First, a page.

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Let’s open the Word of God, then, to the sixth chapter of Ephesians in our series on the believer’s armor, and let me read the text for you so that you have in mind the sweep of thought that Paul gives us in this matter. Starting in verse 10, Ephesians 6:10. “Finally, be strong in the Lord and in the strength of His might. Put on the full armor of God, that you may be able to stand firm against the schemes of the devil; for our struggle is not against flesh and blood but against the rulers, against the powers, against the world forces of this darkness, against the spiritual forces of wickedness in the heavenly places. Therefore, take up the full armor of God, that you may be able to resist in the evil day and having done everything to stand firm.

“Stand firm, therefore, having girded your loins with truth and having put on the breastplate of righteousness and having shod your feet with the preparation of the gospel of peace in addition to all, taking up the shield of faith with which you will be able to distinguish all the flaming missiles of the evil one. And take the helmet of salvation and the sword of the Spirit, which is the Word of God, with all prayer and petition. Pray at all times in the Spirit; and with this in view, be on the alert with all perseverance and petition for all the saints.”

Clearly, a simple reading of that text lets us know that we are engaged in a serious battle. The whole world is a battleground between God and Satan, good angels and fallen angels, holy men and unholy men. For us, as Christians, while all is well in an eternal sense, as long as we remain in this world, we are engaged in a very serious battle, a warfare. It is in some ways a life-and-death struggle, a struggle with the unseen hordes of wickedness behind the visible evil in the world, and these are demonic forces that control the minds of men and the cultures of the world to activate the purposes of their leader, who is none other than Satan himself.

We, then, contend (as Paul says) not with flesh and blood, our enemy is much more formidable than just human. We contend with spiritual beings, demons, who are behind all that is bad and all that is against God in the thinking of our world. Consequently, every child of God must also view himself or herself as a soldier. We have all been called to battle. We have all been drafted by the King of kings - and we cannot dodge the draft and there are no deferments. We battle with enemies we can’t see, enemies we can’t touch, enemies we can’t outwit. We need protection and we need strength and we need wisdom beyond ourselves.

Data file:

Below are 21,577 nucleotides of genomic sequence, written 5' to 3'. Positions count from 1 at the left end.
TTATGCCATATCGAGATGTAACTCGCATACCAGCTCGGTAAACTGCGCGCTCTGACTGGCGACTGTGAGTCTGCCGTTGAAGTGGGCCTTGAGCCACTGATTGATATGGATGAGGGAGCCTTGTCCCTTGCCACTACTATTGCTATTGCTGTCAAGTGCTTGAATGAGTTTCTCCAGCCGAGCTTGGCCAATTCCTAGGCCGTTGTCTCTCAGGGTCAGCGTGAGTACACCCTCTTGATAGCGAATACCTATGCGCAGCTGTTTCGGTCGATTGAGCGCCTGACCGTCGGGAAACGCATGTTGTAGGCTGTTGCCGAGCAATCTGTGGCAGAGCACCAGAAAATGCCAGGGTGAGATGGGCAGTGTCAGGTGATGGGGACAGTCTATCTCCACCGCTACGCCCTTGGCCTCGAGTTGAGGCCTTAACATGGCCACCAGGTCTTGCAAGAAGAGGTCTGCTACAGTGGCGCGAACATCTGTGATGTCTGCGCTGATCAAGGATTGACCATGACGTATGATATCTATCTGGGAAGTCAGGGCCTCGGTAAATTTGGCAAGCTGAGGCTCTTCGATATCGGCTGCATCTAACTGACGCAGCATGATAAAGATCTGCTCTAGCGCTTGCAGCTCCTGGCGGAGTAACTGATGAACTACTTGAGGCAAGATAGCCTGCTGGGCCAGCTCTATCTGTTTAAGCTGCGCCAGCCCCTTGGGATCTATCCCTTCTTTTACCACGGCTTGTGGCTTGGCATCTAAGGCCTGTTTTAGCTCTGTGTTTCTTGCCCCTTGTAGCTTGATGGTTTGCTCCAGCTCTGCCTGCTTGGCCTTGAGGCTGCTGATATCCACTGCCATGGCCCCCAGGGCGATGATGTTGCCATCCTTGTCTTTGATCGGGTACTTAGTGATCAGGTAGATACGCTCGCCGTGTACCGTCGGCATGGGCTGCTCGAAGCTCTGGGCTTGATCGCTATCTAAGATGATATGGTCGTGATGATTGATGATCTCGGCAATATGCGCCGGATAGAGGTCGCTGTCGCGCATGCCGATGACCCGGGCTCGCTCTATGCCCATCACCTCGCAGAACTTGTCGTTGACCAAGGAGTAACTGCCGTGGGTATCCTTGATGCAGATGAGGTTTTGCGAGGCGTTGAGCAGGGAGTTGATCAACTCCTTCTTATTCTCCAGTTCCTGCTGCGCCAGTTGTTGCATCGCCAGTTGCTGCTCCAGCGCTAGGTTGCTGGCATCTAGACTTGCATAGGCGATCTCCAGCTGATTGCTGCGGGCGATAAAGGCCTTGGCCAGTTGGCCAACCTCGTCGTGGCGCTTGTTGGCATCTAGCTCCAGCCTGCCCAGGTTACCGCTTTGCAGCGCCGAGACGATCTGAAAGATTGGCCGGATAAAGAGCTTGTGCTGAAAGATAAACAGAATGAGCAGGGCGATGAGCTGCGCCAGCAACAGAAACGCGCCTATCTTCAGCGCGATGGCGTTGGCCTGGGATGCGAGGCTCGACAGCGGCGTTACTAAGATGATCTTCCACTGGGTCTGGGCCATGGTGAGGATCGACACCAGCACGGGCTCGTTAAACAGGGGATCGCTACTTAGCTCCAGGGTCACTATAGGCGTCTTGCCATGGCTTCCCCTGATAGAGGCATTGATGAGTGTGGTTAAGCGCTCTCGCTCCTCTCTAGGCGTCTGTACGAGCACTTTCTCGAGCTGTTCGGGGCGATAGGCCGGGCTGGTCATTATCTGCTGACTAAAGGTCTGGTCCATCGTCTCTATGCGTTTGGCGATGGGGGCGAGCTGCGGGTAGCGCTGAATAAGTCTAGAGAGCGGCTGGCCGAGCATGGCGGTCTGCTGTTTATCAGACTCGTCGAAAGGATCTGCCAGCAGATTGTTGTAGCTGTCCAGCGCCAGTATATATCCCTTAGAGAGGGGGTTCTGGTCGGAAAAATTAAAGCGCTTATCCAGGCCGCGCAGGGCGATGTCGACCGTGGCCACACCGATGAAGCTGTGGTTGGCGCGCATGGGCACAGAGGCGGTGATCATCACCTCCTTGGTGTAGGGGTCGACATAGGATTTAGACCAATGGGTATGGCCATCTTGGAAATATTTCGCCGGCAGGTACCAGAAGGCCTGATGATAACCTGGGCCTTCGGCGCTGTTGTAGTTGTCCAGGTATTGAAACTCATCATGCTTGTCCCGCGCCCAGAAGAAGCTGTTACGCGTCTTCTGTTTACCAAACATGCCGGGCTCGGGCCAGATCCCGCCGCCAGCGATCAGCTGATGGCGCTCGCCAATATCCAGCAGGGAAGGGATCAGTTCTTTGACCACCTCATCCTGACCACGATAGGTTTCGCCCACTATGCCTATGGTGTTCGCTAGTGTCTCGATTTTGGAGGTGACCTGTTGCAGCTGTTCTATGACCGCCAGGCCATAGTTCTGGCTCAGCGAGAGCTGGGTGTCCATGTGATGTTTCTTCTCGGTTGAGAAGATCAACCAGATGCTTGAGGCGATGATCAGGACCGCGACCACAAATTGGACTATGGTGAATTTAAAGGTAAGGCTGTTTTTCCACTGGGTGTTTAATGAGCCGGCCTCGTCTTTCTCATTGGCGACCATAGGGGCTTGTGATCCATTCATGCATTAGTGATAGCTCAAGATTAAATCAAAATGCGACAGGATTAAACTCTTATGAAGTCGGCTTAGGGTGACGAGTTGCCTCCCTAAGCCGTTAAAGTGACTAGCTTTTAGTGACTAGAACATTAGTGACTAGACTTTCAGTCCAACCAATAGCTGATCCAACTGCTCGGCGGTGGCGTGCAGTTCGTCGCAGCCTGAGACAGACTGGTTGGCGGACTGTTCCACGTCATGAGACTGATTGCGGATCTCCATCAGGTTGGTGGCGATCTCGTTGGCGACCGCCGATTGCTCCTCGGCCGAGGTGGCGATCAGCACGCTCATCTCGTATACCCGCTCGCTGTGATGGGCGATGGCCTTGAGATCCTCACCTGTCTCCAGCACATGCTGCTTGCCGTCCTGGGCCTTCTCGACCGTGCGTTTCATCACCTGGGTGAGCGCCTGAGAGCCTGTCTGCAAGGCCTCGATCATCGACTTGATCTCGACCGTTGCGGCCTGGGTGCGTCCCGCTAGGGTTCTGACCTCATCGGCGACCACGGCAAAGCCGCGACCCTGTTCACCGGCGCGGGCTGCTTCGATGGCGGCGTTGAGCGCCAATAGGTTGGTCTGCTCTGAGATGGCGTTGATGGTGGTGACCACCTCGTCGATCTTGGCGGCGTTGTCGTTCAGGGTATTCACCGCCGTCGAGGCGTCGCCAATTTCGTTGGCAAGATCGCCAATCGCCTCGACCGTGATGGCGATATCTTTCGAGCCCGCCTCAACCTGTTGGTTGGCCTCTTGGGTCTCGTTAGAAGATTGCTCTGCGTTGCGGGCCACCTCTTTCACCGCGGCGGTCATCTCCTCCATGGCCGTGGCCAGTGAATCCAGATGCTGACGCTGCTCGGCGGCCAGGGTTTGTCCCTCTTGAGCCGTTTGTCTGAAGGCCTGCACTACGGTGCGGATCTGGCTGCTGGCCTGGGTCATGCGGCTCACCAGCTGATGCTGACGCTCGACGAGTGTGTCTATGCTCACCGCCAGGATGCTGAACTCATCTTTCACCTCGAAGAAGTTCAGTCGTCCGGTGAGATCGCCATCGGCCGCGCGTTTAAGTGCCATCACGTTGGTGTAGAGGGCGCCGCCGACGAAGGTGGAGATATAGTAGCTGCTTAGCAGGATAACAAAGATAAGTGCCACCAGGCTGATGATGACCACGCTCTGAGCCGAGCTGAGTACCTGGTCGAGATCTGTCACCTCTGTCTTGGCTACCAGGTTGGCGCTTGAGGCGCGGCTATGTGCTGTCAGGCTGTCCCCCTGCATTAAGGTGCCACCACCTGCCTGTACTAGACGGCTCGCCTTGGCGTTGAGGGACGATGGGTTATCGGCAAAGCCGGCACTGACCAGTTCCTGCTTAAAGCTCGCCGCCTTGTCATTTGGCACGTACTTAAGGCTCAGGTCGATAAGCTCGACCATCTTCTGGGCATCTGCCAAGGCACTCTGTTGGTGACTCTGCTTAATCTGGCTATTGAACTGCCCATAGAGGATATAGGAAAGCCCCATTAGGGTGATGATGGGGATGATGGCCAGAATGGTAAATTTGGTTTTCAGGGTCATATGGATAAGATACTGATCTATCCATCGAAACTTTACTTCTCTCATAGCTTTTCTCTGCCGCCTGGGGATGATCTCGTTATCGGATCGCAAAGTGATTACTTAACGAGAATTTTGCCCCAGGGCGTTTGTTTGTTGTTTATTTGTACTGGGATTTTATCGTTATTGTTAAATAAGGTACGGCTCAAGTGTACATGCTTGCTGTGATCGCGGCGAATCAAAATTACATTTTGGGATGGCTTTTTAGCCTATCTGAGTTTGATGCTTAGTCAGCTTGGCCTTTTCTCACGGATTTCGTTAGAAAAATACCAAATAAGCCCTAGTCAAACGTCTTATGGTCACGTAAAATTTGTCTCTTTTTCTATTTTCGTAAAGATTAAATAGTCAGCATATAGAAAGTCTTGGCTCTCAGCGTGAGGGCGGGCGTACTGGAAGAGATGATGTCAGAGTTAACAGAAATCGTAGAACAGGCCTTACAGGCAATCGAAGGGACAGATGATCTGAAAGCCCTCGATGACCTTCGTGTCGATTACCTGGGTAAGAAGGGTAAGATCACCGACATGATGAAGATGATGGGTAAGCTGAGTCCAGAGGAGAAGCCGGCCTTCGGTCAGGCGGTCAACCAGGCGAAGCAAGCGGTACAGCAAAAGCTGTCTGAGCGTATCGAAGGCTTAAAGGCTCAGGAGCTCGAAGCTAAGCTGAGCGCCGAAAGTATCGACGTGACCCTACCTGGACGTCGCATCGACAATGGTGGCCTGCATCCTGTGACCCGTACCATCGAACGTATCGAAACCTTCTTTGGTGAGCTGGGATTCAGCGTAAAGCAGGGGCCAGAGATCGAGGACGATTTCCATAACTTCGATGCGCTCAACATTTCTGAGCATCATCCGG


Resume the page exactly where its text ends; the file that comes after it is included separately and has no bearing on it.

You can take all that is ours in Christ, all that is listed for us in chapter 1, all the blessings that are ours in the heavenlies in Christ, which are delineated in the first three chapters, we can talk about the wonderful gift of the presence of the Holy Spirit, we have also been given the revelation of God in the Word of God, and still with all the blessings, with the presence of the Holy Spirit and with the resource that the Word of God is, we still cannot stand in our own strength. In fact, we are reminded in 1 Corinthians 10 that whoever thinks he stands should take heed lest he fall.

We have to recognize that as Christians we live in a very dangerous place; namely, this world. There is danger all around us, and it is masked with all kinds of deception. Now, we’re not saying that we’re so vulnerable that we can lose our salvation, we can lose our promised eternal life. But we certainly can lose the battle for usefulness, the opportunity for joy and blessedness, if we don’t learn how to fight effectively.